- Monotonic model:

$$ \mu ^{LICE} _{n,p} = \frac{\mu ^{LIC} _{n,p}}{\Big(1 +\big( \frac{\mu ^{LIC} _{n,p} F _{n,p}}{\nu^{sat} _{n,p}}\big) ^{\beta}\Big)^{1/\beta}} $$

where μLIC is the mobility accounting for lattice, impurity, and carrier-carrier scattering (as calculated using the active models for those processes) and vsat is the model coefficient that determines the saturation velocity. F is the driving field, which may be defined as the magnitude of the quasi-Fermi level gradient or the component of the electric field in the direction of the current density. - Overshoot model:

$$ \mu ^{LICE} _{n,p} = \frac{\mu ^{LIC} _{n,p} + \frac{\nu ^{sat} _{n,p}}{F _{n,p}} (\frac{F _{n,p}}{F_0} ) ^{\beta}}{1+(\frac{F _{n,p}}{F_0})^{\beta}} $$

where again F is the driving field, F0 is the critical field, and vsat is the saturation velocity.This model is typically applied to the electrons in GaAs.

- Monotonic model:

## Recombination / Generation

Recombination describes the processes by which an electron from the conduction band makes an energetic transition and neutralizes a hole in the valence band. Generation describes the complementary behavior, where an electron is excited from the valence band to the conduction band, creating a hole in the process (often, the term electron-hole-pair is used when referring to generation). The models for bulk recombination and generation processes relate to the physical mechanisms by which the carriers make the energetic transition. CHARGE provides models describing

- trap-assisted (Shockley-Read-Hall) recombination,
- Auger recombination,
- radiative recombination,
- impact ionization,
- band to band tunneling, and
- stimulated recombination

These models and their parameterizations are the subject of the following sections.

### Trap-Assisted (Shockley-Read-Hall) Recombination

The recombination process in the trap-assisted model assumes that there are unoccupied "trap" states (also referred to deep-level defect states) within the band gap. Typically, these states result from impurities (either intentional or unintentional), and the most active have energy levels near the middle of the band gap. Recombination occurs when an electron relaxes (transfers energy to the lattice or emits a photon) to the trap state from the conduction band, and sequentially, a hole from the valence band relaxes to the same trap state. This process is modeled using the Shockley-Read-Hall (SRH) equation,

$$R_{SRH} = \frac{np-n_i^2}{\tau _p(n+n_1) + \tau_n(p+p_1)} $$

where τn and τp are the electron and hole lifetimes, respectively, and n1 and p1 are the effective densities of carriers in the trap states. The trap states are characterized by their densities Nt, capture cross-section σt, and energy level Et - Ei (commonly abbreviated as Et and referenced to the intrinsic energy level). The constants n1 and p1 are calculated as

$$ n_1 = n_i \text{exp}(E_t/k_bT)$$

$$ p_1 = p_i \text{exp}(-E_t/k_bT)$$

The carrier lifetime can be determined from the capture cross-section and trap density as

$$ \tau_{n,p} = \Big(\sigma_{n,p} N_t \sqrt{\frac{3k_B T}{m^* _{n,p}}} \Big)^{-1} $$

but is commonly taken as an input to the model.

CHARGE provides a temperature dependent model for the SRH carrier lifetime, as well as models that include corrections for doping density and field effects. The general form of the carrier lifetime can be expressed as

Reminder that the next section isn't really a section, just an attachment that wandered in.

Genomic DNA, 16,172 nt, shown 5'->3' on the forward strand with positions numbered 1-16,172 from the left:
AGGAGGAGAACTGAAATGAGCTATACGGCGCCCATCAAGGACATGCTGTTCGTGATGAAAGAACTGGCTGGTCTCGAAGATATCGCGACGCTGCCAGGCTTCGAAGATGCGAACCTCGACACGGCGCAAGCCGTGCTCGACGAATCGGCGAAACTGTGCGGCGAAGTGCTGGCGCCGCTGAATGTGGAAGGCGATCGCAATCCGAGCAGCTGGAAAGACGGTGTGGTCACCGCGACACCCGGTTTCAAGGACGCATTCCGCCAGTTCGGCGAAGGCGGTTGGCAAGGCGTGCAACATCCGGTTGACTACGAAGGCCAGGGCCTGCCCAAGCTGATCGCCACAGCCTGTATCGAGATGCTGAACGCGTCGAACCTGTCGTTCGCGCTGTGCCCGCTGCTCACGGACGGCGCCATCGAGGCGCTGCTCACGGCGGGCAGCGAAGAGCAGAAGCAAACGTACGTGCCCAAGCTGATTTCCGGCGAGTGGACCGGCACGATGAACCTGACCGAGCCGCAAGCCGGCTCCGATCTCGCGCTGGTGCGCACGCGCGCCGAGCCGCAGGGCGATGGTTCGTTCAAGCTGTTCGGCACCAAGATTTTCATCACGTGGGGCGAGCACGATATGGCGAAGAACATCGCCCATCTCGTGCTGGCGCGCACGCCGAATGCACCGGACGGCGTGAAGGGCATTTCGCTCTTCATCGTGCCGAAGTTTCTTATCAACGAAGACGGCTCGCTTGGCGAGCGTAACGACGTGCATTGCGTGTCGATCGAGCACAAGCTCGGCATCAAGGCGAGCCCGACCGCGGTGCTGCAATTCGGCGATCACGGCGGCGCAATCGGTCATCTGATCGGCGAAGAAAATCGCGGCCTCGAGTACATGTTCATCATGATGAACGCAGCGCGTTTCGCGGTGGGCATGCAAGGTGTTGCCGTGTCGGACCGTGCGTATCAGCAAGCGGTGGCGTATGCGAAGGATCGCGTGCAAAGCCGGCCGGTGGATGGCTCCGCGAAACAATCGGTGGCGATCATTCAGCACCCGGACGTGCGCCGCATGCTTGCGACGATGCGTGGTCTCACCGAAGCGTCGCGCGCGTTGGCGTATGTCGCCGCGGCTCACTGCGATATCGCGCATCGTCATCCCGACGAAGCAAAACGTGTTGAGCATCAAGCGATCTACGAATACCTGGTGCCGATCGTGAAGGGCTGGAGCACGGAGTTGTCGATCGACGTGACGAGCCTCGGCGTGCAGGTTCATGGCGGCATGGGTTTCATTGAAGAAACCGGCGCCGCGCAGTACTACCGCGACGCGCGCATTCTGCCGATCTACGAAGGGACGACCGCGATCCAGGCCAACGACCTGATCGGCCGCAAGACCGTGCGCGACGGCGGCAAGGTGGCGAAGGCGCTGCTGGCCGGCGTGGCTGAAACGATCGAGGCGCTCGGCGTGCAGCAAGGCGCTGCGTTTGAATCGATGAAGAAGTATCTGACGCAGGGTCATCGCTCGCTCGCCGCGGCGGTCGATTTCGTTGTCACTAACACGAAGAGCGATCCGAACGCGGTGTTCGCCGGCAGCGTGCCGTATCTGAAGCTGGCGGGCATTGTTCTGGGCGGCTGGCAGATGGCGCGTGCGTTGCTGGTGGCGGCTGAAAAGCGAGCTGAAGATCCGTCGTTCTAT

$$\tau _{n,p} (T,N,F) = \frac{\tau _{n,p} ^0 (T)f(N)}{1+g(T,F)} $$

where f is a function of the total dopant concentration N and g is a function of the magnitude of the applied field F. The basic temperature-dependent model for the carrier lifetime follows the usual power-law relation

$$\tau ^{srh,0} _{n,p} (T) = \tau ^{srh,0} _{n,p} (300) (\frac{T}{300}) ^{\eta _{n,p}} $$

Alternately, a constant value can be supplied for both electrons and holes.

To account for doping concentration effects, CHARGE provides two correction models that use the previous expression for the SRH carrier lifetime as an input. First, a modified model in the form proposed by Fossum is described by

$$\tau ^{srh,0} _{n,p} (T) = \frac{ \tau ^{srh,0} _{n,p}}{\alpha _{n,p}+\beta _{n,p} N _{n,p}+ \gamma _{n,p} N _{n,p} ^{\sigma _{n,p}}} \text{, where } N _{n,p} = \frac{N_A +N_D}{ N _{n,p} ^{ref}}$$

The original model of Fossum can be obtained by setting coefficients α, β, and σ to one (1) and setting γ to zero (0), and this is the default model used in CHARGE.

Alternately, a formulation proposed by Klaassen can be selected, where the SRH carrier lifetime correction is given by the equation

$$\tau ^{srh,0} _{n,p} (T) = \frac{ \tau ^{srh,0} _{n,p}}{1 + \alpha _{n,p} \tau ^{srh,0} _{n,p} N _{n,p} } \Big(\frac{T}{300}\Big) ^{\eta _{n,p}} \text{, where }N _{n,p} = \frac{N_A +N_D}{ N _{n,p} ^{ref}}$$

Note: that this model explicitly includes the temperature dependence, and should only be used in concert with a constant value for the baseline SRH carrier lifetime. |

To account for field effects, either the Hurkx [5] or Schenk [6] model may be selected. These models represent the corrections for trap-assisted tunneling, where carriers can transition to a deep-level trap state by tunneling through an electrostatic barrier.

**Hurkx Model **

The correction term g(F) for the Hurkx model (referred to as Γ in the reference) is

$$ g_{v}=\Delta \widetilde{E} _{v} \int _{0}^{1} \exp \big( \Delta \widetilde{E} _{v}u - K_{v} u^{3 / 2} d u \big) $$

where ν is the carrier index (n or p),

$$ \Delta \tilde{E}_{v}=\Delta E_{v} / k T $$

$$\Delta E_{n}=\left\{\begin{array}{cc}{0} & {E_{F n}>E_{C}} \\ {E_{C}-E_{F n}} & {E_{T}<E_{F n} \leq E_{C}} \\ {E_{C}-E_{T}} & {E_{F n} \leq E_{T}}\end{array}\right.$$